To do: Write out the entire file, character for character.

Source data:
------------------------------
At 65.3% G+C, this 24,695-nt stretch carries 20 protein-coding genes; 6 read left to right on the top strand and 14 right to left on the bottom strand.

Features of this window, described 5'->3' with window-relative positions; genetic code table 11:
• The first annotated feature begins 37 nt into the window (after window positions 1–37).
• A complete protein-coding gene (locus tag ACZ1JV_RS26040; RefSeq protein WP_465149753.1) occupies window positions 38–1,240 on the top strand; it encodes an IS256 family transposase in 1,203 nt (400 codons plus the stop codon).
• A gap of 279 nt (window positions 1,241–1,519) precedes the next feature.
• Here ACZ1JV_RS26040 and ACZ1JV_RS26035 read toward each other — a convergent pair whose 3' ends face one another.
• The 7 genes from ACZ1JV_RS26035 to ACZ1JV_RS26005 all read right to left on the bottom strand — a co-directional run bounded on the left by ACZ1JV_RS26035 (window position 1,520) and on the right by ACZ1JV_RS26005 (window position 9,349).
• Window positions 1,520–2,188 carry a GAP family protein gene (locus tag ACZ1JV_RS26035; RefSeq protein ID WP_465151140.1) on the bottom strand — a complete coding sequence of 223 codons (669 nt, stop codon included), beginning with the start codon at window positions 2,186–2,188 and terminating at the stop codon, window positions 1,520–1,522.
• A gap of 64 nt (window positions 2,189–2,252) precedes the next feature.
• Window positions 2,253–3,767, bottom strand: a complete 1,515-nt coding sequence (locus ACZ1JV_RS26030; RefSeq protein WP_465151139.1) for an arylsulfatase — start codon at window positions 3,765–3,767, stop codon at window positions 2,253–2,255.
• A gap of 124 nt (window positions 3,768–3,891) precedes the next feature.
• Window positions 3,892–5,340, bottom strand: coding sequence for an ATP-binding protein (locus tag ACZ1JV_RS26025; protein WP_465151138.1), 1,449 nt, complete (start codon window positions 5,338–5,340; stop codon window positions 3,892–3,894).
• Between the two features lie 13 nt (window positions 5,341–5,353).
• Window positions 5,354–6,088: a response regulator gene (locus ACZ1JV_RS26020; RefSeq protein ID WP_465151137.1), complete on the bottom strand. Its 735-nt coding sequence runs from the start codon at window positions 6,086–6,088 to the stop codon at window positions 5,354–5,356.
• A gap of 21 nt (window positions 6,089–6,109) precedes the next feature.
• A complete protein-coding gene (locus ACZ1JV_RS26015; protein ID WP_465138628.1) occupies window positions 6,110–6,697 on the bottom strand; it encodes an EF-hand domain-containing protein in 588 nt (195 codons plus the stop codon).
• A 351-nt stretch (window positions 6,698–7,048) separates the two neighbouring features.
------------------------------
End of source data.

At 65.3% G+C, this 24,695-nt stretch carries 20 protein-coding genes; 6 read left to right on the top strand and 14 right to left on the bottom strand.

Features of this window, described 5'->3' with window-relative positions; genetic code table 11:
• The first annotated feature begins 37 nt into the window (after window positions 1–37).
• A complete protein-coding gene (locus tag ACZ1JV_RS26040; RefSeq protein WP_465149753.1) occupies window positions 38–1,240 on the top strand; it encodes an IS256 family transposase in 1,203 nt (400 codons plus the stop codon).
• A gap of 279 nt (window positions 1,241–1,519) precedes the next feature.
• Here ACZ1JV_RS26040 and ACZ1JV_RS26035 read toward each other — a convergent pair whose 3' ends face one another.
• The 7 genes from ACZ1JV_RS26035 to ACZ1JV_RS26005 all read right to left on the bottom strand — a co-directional run bounded on the left by ACZ1JV_RS26035 (window position 1,520) and on the right by ACZ1JV_RS26005 (window position 9,349).
• Window positions 1,520–2,188 carry a GAP family protein gene (locus tag ACZ1JV_RS26035; RefSeq protein ID WP_465151140.1) on the bottom strand — a complete coding sequence of 223 codons (669 nt, stop codon included), beginning with the start codon at window positions 2,186–2,188 and terminating at the stop codon, window positions 1,520–1,522.
• A gap of 64 nt (window positions 2,189–2,252) precedes the next feature.
• Window positions 2,253–3,767, bottom strand: a complete 1,515-nt coding sequence (locus ACZ1JV_RS26030; RefSeq protein WP_465151139.1) for an arylsulfatase — start codon at window positions 3,765–3,767, stop codon at window positions 2,253–2,255.
• A gap of 124 nt (window positions 3,768–3,891) precedes the next feature.
• Window positions 3,892–5,340, bottom strand: coding sequence for an ATP-binding protein (locus tag ACZ1JV_RS26025; protein WP_465151138.1), 1,449 nt, complete (start codon window positions 5,338–5,340; stop codon window positions 3,892–3,894).
• Between the two features lie 13 nt (window positions 5,341–5,353).
• Window positions 5,354–6,088: a response regulator gene (locus ACZ1JV_RS26020; RefSeq protein ID WP_465151137.1), complete on the bottom strand. Its 735-nt coding sequence runs from the start codon at window positions 6,086–6,088 to the stop codon at window positions 5,354–5,356.
• A gap of 21 nt (window positions 6,089–6,109) precedes the next feature.
• A complete protein-coding gene (locus ACZ1JV_RS26015; protein ID WP_465138628.1) occupies window positions 6,110–6,697 on the bottom strand; it encodes an EF-hand domain-containing protein in 588 nt (195 codons plus the stop codon).
• A 351-nt stretch (window positions 6,698–7,048) separates the two neighbouring features.